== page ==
Photo by James Marvin Phelps

5 Steps To Putting The Customer Journey At The Heart Of Your CX Strategy

The customer journey has grown increasingly complex and difficult to measure. There was a time when most customer service metrics focused on the contact centre. How quickly are the calls answered? Are the customer problems resolved on the first call? How much time do the calls take?

These are all still relevant metrics inside contact centres, but when looking today at the complete customer journey – from initial awareness of a product to being a satisfied customer and advocating for the brand – there are many more touch points and they may involve team members that were not traditionally considered to be a part of the customer service function.

Clearly if you want to put the customer journey at the heart of your customer experience (CX) strategy then you need to understand all the touch points along the way. A satisfied customer telling their friends about your product and a customer reaching out for information because they only just heard about your product are completely different from the traditional post-purchase customer service interactions.

But every interaction at all stages of the customer journey needs to work well and satisfy (or delight) the needs of the customer at that point. I believe there are some key points executives need to keep in mind when planning how to understand this in the modern CX environment:

  1. You cannot fix what you don’t understand. Many managers talk about their ability to have a ‘single view of the customer’ yet how many have real insights into potential customers, customers in the process of making a purchase, and existing customers? There is an enormous opportunity in creating the ability to view, measure, and track CX consistently across all the departments in your business – and never forget that customers don’t care about your internal structures, they just interact with your brand.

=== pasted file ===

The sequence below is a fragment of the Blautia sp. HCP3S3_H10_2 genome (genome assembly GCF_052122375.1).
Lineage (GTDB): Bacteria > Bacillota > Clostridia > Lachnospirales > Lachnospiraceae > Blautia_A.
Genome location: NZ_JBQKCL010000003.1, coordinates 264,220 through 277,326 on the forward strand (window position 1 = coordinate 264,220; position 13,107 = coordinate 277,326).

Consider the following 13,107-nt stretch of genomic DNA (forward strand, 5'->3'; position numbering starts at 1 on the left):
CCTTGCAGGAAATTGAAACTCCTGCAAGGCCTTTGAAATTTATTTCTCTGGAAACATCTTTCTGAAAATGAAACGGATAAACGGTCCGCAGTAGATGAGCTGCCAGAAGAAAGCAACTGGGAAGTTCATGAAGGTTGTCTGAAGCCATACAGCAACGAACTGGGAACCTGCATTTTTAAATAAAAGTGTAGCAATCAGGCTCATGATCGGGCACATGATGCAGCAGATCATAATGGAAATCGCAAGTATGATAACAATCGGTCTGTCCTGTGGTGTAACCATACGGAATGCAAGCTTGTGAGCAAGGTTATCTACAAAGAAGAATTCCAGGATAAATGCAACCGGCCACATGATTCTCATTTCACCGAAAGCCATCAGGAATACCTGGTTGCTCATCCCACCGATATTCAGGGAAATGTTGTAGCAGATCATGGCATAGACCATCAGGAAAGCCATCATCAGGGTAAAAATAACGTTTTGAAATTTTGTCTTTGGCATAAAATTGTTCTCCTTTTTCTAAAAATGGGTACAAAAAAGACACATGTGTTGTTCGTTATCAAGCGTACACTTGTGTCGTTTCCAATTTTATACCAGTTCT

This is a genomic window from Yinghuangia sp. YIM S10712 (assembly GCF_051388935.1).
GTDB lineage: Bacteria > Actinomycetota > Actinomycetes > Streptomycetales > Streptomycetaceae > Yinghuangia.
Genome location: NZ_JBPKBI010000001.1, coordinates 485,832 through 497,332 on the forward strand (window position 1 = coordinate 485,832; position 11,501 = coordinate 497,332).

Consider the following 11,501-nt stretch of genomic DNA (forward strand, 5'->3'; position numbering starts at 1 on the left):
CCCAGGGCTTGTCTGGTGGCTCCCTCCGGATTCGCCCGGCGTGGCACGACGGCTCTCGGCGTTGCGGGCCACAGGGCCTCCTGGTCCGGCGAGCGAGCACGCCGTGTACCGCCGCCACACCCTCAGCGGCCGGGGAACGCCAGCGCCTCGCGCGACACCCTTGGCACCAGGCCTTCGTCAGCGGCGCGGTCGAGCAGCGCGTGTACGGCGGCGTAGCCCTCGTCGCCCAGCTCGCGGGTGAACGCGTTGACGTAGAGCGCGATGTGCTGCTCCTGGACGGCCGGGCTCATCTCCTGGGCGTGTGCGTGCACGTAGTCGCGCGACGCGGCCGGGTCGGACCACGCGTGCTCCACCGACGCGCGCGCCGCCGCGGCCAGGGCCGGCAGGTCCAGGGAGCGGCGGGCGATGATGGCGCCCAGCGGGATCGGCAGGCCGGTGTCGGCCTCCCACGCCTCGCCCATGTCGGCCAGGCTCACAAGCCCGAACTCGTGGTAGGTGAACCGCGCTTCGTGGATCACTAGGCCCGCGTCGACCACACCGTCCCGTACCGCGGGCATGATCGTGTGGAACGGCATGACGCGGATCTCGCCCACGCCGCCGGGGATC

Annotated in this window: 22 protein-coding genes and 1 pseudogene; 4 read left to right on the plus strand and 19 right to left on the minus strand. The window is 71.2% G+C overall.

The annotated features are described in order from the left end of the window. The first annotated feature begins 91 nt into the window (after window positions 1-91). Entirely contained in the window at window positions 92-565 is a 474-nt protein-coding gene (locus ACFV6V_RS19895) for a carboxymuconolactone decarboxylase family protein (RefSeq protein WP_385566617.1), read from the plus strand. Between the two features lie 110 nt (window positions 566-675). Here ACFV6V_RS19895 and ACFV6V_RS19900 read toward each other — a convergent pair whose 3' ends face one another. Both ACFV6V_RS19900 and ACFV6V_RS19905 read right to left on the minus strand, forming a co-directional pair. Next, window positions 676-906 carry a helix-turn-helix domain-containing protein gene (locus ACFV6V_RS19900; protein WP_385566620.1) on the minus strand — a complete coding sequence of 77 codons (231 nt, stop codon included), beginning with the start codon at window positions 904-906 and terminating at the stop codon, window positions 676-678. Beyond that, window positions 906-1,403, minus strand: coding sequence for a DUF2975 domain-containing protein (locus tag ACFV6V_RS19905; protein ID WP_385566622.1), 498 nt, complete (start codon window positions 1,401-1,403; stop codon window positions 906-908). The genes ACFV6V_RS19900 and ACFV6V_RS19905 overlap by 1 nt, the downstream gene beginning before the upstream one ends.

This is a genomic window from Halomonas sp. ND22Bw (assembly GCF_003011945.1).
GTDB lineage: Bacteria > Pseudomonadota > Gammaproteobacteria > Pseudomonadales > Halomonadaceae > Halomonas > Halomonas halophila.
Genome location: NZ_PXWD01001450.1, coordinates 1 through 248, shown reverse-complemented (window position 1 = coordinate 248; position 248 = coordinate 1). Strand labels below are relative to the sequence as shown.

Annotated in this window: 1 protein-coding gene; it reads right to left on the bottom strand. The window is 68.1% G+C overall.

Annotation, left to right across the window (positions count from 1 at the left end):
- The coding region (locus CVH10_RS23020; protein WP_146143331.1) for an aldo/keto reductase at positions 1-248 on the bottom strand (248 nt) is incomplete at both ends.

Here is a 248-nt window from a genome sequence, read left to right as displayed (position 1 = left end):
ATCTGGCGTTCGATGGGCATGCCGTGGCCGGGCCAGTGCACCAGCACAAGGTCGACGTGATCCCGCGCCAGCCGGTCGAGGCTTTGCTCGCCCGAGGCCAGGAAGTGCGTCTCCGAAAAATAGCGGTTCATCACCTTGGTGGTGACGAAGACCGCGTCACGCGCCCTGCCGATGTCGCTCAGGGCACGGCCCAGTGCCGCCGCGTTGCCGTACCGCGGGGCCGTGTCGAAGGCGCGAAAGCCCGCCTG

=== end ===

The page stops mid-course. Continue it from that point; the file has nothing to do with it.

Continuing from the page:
2. Some departments are better than others. This is a typical problem in many companies. It might be that your marketing team is great at measuring and tracking customer interactions, but the sales team isn’t as effective. You need to be planning for a consistent view of CX across all stages of the customer journey.
  3. The journey is complex. Can you take a strategic view on all customer touch points and journey stages with a view on which department ‘owns’ each stage? If you can identify this information, knit it together, and represent the data in a clear, simple, and actionable format, then imagine the power you have to change and improve your business?
  4. The ability to create insight. It’s great if you can access all this data on customer behaviour, but you also need to ability to create insight. What are the trends? What are the stages and steps in the journey that directly impact on CX? Can you close the loop by identifying areas that need to be changed and then actually see the impact when changes are implemented?
  5. Removing the silo effect. You need all departments that interact with customers to share data and be coordinated. Without this, it’s impossible to completely map and analyse the customer journey from the first effect of the marketing team to sales to customer service. All these teams need to be working together and using the same information on the customer.

This is exactly the kind of challenge that Praxidia enjoys helping its clients to address and we have created solutions to address this need – with many demonstrable case studies. To learn more please leave a comment here or get in touch via my LinkedIn profile.